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Qingsheng Zhou, Plaintiff v. James E. Boasberg
May 1, 2012
QINGSHENG ZHOU, PLAINTIFF,
JAMES E. BOASBERG, DEFENDANT.
The opinion of the court was delivered by: Robert L. Wilkins United States District Judge
This matter comes before the Court on review of the plaintiff's pro se civil Complaint.*fn1
Plaintiff alleges that he filed a previous complaint in the U.S. District Court for the District of Columbia that was assigned to Judge Boasberg, and that Judge Boasberg subsequently dismissed Plaintiff's complaint in that case. Plaintiff now claims that upon receipt of Judge Boasberg's letter-presumably Judge Boasberg's Memorandum Opinion dismissing the case- he was "hurt." (Compl. at 1). Plaintiff further alleges that Judge Boasberg's dismissal order violated Section 1983 of the Civil Rights Act of 1871. Id. Plaintiff seeks as relief "three hundred millions." Id.
"Judges enjoy absolute judicial immunity from suits for money damages for all actions taken in the judge's judicial capacity, unless these actions are taken in the complete absence of all jurisdiction." Sindram v. Suda, 986 F.2d 1459, 1460 (D.C. Cir. 1993). In addition, "[a] judge will not be deprived of immunity because the action he took was in error, was done maliciously, or was in excess of his authority." Stump v. Sparkman, 435 U.S. 349, 356-57 (1978).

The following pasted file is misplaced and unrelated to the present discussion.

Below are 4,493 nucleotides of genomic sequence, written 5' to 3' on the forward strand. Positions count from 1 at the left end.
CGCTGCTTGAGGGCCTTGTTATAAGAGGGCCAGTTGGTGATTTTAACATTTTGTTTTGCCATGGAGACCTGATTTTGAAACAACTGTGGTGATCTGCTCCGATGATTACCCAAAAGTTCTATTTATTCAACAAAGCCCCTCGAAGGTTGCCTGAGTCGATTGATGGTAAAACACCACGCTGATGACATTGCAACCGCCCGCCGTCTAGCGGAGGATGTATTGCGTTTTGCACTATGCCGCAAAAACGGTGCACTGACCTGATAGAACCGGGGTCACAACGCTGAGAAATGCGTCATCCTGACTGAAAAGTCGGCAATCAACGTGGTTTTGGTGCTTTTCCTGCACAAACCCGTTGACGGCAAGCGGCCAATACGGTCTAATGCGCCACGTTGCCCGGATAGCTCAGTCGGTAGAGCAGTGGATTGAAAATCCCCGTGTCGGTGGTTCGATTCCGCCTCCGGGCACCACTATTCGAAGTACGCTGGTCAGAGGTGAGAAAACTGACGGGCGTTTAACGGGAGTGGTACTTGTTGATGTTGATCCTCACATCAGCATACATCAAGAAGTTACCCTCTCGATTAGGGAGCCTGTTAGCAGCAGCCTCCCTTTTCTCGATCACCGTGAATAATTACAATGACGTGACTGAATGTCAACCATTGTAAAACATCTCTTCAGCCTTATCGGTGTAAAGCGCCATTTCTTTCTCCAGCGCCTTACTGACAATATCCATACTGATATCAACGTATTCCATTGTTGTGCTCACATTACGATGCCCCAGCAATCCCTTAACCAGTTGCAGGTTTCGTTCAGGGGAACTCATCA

Plaintiff seeks damages from Judge Boasberg for dismissing, sua sponte, a prior case. (Compl. at 1). While it appears that Plaintiff seeks a judgment against Judge Boasberg in his individual capacity, he has not identified any action taken by Judge Boasberg outside of his judicial capacity. Because Judge Boasberg acted solely within his capacity as a federal judge and is therefore entitled to absolute immunity, Plaintiff's claim is barred on judicial immunity grounds. See e.g., Clark v. Taylor, 627 F.2d 284, 287 (D.C. Cir. 1980) (per curiam) (common law immunity of judges applies in suits under 42 U.S.C. § 1983 alleging constitutional rights); Moore v. Motz, 437 F. Supp. 2d 88, 91 (D.D.C. 2006) (absolute judicial immunity bars pro se plaintiff's claims against federal judges stemming from acts taken in their judicial capacities). Plaintiff's Complaint thus fails to state a claim upon which relief may be granted and will be dismissed with prejudice pursuant to Rule 12(b)(6). See Fed. R. Civ. P. 12(b)(6); Baker v. U.S. Parole Comm'n, 916 F.2d 725, 727 (D.C. Cir. 1990). The Court notes that the proper mechanism to achieve the relief that the Plaintiff seeks is an appeal of Judge Boasberg's order of dismissal, not a lawsuit against Judge Boasberg in his personal capacity. A separate Order of dismissal accompanies this Memorandum Opinion.
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